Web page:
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Sydney Water Loses ‘Feel Great – Lubricate!’ Discrimination Case

Sydney Water loses ‘Feel Great – Lubricate!’ discrimination case

A Sydney Water customer liaison officer has won her discrimination case against the utility company.

The worker took action as a result of a controversial workplace safety poster she posed for.

The New South Wales Anti-Discrimination Tribunal ruling the worker

  • experienced unlawful discrimination on the basis of sex,
  • and experienced sexual harassment.

Sydney Water produced the safety poster

Rema Yelda willingly posed for the spine safety poster in 2015.

However, the slogan the marketing team used with her image said: “Feel great – lubricate!”.

She told the tribunal when she first saw the poster six months later outside the men’s toilets, she nearly collapsed.

“The poster humiliated and offended me,” she said.

Consequently, Yelda did not return to work and commenced legal action against her former employer.

The poster that was the subject of the complaint.

Posters featuring men not printed

Employees for Vitality Works, who designed the poster, described the ‘lubricating the joints’ message as a key component of the training since 2010.

Furthermore, it claimed the subject had never been the subject of mirth.

Posters used in previous campaigns depict male workers doing stretches beneath the same slogan.

Two other templates featuring photographs of male employees had been drawn up, however, neither had been printed.

Additionally, the tribunal found less suggestion of intimate sexual activity on the the posters featuring men.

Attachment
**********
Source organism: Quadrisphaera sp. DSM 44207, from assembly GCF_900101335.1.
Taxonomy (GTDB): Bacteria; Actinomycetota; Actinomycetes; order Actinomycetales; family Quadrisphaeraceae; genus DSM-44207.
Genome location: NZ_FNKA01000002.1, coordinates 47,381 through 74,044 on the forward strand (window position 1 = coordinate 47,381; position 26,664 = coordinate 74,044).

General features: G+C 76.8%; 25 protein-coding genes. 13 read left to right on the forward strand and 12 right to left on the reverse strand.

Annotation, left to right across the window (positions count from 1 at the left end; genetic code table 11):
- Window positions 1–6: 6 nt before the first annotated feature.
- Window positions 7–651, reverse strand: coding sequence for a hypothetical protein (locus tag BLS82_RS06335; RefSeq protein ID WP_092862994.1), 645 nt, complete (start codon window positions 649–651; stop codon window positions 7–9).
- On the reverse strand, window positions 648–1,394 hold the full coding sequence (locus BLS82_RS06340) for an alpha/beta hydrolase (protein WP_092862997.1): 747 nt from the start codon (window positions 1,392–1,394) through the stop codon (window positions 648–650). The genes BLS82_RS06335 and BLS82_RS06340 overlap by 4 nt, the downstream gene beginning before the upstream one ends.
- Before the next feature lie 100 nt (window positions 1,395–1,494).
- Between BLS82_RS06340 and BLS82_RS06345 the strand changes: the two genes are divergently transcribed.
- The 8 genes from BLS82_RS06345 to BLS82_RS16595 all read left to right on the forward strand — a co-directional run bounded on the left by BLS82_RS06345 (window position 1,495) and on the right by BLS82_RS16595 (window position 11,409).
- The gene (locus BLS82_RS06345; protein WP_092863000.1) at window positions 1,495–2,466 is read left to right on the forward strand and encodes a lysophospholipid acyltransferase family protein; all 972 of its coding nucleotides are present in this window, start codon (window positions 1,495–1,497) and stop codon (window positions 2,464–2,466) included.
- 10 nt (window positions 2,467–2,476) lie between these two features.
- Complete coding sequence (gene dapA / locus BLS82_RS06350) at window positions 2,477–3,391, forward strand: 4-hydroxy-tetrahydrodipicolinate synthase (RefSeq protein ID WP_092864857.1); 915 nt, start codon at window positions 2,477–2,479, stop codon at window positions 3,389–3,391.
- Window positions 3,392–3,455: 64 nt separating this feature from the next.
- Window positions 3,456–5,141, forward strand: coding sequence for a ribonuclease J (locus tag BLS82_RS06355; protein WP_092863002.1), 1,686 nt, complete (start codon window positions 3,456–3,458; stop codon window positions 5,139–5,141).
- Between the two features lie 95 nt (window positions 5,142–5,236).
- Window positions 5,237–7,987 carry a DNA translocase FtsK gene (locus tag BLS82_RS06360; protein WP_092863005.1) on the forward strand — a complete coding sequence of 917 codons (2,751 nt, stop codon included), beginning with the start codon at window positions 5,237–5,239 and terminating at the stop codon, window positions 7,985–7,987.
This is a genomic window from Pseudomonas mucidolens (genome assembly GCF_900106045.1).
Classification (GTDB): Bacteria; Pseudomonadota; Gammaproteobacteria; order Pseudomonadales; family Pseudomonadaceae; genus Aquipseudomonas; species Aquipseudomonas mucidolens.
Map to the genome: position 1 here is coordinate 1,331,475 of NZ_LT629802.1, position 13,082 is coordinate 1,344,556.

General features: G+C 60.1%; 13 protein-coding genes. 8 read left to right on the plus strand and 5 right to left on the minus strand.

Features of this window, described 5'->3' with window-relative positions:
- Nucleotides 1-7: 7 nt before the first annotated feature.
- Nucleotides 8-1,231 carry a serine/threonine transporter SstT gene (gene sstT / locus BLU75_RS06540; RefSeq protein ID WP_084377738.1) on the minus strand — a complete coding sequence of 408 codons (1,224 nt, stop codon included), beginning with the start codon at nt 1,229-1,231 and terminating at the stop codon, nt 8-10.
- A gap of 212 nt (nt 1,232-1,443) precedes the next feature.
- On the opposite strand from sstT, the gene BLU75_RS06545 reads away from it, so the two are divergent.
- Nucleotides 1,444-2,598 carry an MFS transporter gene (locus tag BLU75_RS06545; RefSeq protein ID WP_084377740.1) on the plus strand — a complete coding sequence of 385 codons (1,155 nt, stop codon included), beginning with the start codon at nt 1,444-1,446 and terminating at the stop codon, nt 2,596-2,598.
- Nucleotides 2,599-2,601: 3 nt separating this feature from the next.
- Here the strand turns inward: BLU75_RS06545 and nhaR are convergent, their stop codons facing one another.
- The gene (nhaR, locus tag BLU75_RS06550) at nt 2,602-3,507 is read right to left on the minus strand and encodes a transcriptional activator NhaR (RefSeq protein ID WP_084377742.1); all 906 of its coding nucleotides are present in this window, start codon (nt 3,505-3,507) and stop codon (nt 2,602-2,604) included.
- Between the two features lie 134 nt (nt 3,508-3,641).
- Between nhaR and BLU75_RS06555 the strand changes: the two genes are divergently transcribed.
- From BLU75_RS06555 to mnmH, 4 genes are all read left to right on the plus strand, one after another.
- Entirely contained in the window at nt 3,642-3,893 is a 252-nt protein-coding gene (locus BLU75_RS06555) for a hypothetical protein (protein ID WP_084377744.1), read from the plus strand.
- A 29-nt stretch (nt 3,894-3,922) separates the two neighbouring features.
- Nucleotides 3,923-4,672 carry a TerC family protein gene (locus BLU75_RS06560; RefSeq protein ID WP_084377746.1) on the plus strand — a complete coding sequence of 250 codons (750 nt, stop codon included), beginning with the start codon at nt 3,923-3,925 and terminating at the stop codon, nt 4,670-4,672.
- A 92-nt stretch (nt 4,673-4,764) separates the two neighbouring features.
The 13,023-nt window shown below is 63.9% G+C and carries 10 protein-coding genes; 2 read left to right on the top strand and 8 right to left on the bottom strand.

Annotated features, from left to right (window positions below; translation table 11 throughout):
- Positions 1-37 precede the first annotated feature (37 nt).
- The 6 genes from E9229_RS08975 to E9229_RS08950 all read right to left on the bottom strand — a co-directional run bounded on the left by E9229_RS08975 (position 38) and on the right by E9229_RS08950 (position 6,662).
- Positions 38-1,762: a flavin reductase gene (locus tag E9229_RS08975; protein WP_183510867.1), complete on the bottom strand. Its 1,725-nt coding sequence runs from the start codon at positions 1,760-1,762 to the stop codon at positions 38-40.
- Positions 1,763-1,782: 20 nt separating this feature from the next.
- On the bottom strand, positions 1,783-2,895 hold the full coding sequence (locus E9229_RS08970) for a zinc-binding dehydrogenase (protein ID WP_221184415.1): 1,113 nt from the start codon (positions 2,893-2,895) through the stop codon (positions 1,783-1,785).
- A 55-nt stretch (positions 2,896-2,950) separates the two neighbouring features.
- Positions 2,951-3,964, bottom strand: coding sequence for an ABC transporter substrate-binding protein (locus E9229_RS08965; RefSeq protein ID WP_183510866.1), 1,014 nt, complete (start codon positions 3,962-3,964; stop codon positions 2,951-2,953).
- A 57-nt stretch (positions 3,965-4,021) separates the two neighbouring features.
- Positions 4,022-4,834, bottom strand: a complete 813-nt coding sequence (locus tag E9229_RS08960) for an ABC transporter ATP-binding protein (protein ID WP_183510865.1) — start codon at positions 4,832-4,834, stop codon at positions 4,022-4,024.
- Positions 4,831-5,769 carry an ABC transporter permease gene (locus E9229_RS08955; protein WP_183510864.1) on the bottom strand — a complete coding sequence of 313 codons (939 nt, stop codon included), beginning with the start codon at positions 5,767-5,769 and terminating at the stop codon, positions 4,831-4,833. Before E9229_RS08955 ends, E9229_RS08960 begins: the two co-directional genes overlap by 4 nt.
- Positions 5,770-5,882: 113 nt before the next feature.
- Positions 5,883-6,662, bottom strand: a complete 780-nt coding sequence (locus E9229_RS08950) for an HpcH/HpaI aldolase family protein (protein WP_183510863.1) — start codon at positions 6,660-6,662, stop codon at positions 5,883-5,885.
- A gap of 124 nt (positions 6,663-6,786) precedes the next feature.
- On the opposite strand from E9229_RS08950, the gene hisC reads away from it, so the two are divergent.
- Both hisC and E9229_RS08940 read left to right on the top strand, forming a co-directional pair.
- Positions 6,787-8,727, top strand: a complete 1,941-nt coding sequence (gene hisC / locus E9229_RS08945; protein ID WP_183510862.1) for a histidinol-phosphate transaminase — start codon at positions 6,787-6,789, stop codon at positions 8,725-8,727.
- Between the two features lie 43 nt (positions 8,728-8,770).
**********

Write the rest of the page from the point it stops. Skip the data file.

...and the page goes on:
Furthermore, they featured the words “Keep your joints lubricated to avoid wear and tear” in large type and pictures of men performing mobility exercises.

Yelda was standing alone against a red background, with one hand raised towards the word “lubricate”.

“In our view, the display of a poster in the workplace of an employee, if it makes sexually suggestive remarks about an employee, or holds up such employee to possible embarrassment or humiliation of a sexual nature, can amount to sexual harassment of the employee.

“We come to the conclusion that a reasonable person would have anticipated that Ms Yelda would be, at least, offended or humiliated by the poster.”

Discrimination and sexual harassment costly for employers

Industrial advocate Miles Heffernan said sex discrimination and sexual harassment can cost employers hundreds of thousands of dollars.

“An employer cannot treat a woman less favourably than a man in the workplace, which is clearly what the tribunal found in this case, not to mention the sexual harassment that followed,” he said.

“Claims of discrimination and sexual harassment can result in payouts in the hundreds of thousands of dollars – that’s why it is important for all companies to have stringent policies and regular training in place to hopefully prevent this sort of thing happening in the first place.” 

The amount of compensation Ms Yelda will receive will be determined at a future hearing.

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